WHO: Cathy Patterson, Calgary.
IN A FORMER LIFE: Teacher.
KIDS: Son Spencer, 6, and daughter Kendall, 3.
THE BUSINESS: Baby-wearing slings made to size. They’re a contemporary take on a tribal look, coveted by young hipster moms for their bright graphic patterns. Launched in 2005.
PRICE POINT: $65.
EUREKA: “The traditional workplace is not supportive of mothers, so I stayed home after my children were born, but I still wanted to succeed professionally. When I couldn’t find a stylish sling for my own use, I decided to make and sell my own.”
MY, HOW YOU’VE GROWN: Production has shot up 400 per cent in the past two years. Patterson’s goal: to have a store in every major city in Canada by the end of 2007 and keep the fair-trade production in Calgary.

WHO: Lulu Cohen-Farnell, Toronto.
IN A FORMER LIFE: “A business and marketing background. And I’m a passionate cook.”
KIDS: Son Maxime, 4; another baby on the way.
THE BUSINESS: Homemade and healthful catering for daycares and schools, launched in 2004.
PRICE POINT: From $4.25 to $6.50 per child for lunch and snacks.
EUREKA: Shocked by the menu at her son’s daycare (hot dogs, cookies and chicken nuggets), Cohen-Farnell insisted on bringing her own home-cooked food. It caught the attention of the daycare director and eventually led to her catering the centre’s lunch program. Her proudest moment? “Hearing a kid say, ‘Mom I ate Brussels sprouts and quinoa and real fish today and I liked it.’ ”
MY, HOW YOU’VE GROWN: In three years, RFRK has built up its client list, and now provides meals to 45 Toronto daycare centres and schools.

WHO: Tracey von Dehn, Kamloops, and Lisa Will, West Vancouver.
IN A FORMER LIFE: von Dehn was a geologist; Will, an MBA.
KIDS: von Dehn has Alexander, 8; Sophie, 6; and Sterling, 3. Will has Lachlan, 4, and Mikayla, 20 months.
THE BUSINESS: A line of winter baby booties, launched in 2004.
PRICE POINT: $45 to $48.
EUREKA: Unable to find warm boots that stayed on her kids’ feet, von Dehn made them herself. She showed them off during a chance encounter with Will in Whistler, when she noticed Will had wrapped scarves around her baby’s cold feet. A partnership was born.
MY, HOW YOU’VE GROWN: Now available at 50 stores across Canada, and enjoying online sales in outdoorsy Norway. The bonus: “Our booties are made locally by home-based sewers who set their own schedules. That’s important to us. They have kids, too.”

WHO: Carol Pitre, Toronto.
IN A FORMER LIFE: Graphic designer.
KIDS: Sons Campbell, 6, and Leighton, 4, and 8-month-old daughter Adèle.
THE BUSINESS: Clever boys’ clothing featuring Pitre’s retro-cool illustrations on bowling-style shirts and tees. Founded in 2004.
PRICE POINT: $17 to $38.
EUREKA: Finding boys’ clothing “disappointing or overpriced,” Pitre took matters into her own hands. Betting there were others who felt the same, she designed and sewed a boys-only collection that debuted at Toronto’s One of a Kind, a premier craft show. “I promised my husband I’d go back to full-time work if Kid Brother wasn’t a success after three years, but I actually had a tiny profit that first year.”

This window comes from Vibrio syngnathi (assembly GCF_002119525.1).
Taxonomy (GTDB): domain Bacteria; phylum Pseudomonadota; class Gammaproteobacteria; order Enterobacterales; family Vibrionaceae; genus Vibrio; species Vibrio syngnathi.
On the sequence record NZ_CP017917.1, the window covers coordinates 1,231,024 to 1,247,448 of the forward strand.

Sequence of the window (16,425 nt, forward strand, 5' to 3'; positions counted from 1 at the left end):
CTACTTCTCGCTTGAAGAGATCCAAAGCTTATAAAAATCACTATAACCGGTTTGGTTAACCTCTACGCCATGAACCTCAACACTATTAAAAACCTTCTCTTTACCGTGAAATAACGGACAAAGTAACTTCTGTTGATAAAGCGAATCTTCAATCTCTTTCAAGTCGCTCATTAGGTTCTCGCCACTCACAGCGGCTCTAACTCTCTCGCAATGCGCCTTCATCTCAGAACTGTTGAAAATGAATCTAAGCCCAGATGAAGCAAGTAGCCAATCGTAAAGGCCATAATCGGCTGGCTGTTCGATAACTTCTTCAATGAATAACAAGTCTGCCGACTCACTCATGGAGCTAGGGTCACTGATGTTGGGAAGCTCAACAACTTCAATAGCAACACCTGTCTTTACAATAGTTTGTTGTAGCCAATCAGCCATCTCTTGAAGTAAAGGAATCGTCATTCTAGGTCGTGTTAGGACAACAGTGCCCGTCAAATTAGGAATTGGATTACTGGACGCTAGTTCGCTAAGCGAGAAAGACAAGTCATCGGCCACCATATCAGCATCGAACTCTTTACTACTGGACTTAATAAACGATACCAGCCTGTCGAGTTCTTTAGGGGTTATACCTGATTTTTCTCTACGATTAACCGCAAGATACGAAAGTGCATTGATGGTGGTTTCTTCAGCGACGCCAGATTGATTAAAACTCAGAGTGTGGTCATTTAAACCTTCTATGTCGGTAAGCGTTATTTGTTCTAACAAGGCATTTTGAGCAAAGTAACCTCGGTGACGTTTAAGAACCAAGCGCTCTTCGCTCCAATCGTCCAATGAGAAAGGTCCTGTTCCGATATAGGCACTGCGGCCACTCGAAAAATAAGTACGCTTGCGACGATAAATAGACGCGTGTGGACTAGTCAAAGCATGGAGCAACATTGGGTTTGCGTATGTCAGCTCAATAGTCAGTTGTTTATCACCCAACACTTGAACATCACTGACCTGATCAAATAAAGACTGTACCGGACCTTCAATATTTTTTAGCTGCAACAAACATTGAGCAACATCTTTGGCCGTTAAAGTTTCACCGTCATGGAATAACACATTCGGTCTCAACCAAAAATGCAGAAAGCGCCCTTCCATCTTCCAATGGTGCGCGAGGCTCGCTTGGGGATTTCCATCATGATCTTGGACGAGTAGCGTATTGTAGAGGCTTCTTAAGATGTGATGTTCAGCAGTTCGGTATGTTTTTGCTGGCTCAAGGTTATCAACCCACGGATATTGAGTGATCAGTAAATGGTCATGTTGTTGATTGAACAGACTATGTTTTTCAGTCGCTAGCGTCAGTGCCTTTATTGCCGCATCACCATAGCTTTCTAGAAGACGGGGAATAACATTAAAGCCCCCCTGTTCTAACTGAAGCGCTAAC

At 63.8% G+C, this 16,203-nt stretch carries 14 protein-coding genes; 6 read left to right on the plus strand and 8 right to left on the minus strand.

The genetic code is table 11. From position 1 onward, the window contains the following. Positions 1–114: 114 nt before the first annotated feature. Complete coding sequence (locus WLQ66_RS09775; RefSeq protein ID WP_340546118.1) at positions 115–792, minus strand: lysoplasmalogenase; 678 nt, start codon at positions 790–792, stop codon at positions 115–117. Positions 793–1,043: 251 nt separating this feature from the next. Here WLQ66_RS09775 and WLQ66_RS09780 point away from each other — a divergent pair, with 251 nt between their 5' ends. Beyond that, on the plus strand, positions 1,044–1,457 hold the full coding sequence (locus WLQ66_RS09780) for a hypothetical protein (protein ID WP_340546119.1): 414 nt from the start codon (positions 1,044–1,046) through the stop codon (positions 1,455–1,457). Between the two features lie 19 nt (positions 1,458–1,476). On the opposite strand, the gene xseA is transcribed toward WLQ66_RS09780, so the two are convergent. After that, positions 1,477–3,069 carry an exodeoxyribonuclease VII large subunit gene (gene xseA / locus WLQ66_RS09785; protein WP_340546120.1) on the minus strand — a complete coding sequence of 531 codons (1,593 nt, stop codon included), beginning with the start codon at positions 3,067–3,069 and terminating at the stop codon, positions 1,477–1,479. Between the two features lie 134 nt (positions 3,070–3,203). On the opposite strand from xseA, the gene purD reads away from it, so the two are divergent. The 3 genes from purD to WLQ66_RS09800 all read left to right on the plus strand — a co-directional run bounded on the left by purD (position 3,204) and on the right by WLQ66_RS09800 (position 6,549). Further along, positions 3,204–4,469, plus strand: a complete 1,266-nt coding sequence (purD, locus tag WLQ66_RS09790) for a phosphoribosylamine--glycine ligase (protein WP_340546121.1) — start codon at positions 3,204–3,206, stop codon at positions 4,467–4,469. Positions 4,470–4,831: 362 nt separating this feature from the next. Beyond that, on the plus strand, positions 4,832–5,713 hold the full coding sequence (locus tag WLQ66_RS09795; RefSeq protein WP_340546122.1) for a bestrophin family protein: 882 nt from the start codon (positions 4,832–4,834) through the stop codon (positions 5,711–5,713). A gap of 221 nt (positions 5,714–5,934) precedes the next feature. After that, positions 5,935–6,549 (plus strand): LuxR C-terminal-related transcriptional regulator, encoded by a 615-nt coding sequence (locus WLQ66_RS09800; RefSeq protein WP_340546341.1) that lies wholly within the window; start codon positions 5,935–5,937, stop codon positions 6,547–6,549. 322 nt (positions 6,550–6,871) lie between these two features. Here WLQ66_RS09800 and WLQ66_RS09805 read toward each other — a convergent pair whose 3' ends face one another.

MY, HOW YOU’VE GROWN: Sales have more than quadrupled since the company launched, with a loyal following across Canada.

Dimpleskins Naturals (formerly Munchskins) WHO: Jennifer Casey, Vancouver.
IN A FORMER LIFE: Makeup artist.
KIDS: Son Ashlen, 5, and daughter Rosabella, 2.
THE BUSINESS: Founded in 2001, the company makes natural baby-care products with cute monikers – Bum Bum Balm, for instance, to soothe a diapered bottom.
PRICE POINT: $6 to $22.
EUREKA: “After my son was born, I experimented with my own bum cream and eventually found a mix of vegetable-based oils that worked better than anything else. I started giving it to friends, and the business grew itself by word of mouth.”
MY, HOW YOU’VE GROWN: With babies from Singapore to the U.K. using Sweet Cheeks and Boo Boo Goo, Casey sells to 100 stores across Canada and plans to launch in the U.S. this year. Sales have doubled annually since the business began.

WHO: Catherine Hiscocks, Calgary.
THE BUSINESS: A waterproof and buoyant baby carrier for use in swimming pools, launched in 2003.
PRICE POINT $80.
HER DAY JOB: A production engineer at an oil-and-gas company.
KIDS: Five- and 7-year-old boys Ryan and Zachary.
EUREKA: After a scary incident while supervising a toddler and a slippery infant at a public pool, Hiscocks tried to find a baby carrier that could be used in water. Finding nothing on store shelves, she designed and manufactured it herself. “After I had three offers in the first week to buy the sample, I made an appointment to see a patent lawyer.”
MY, HOW YOU’VE GROWN: Now in stores across Canada, WaterKiD has secured a European distributor and is currently negotiating to have its product sold in Australia, South Korea and Israel.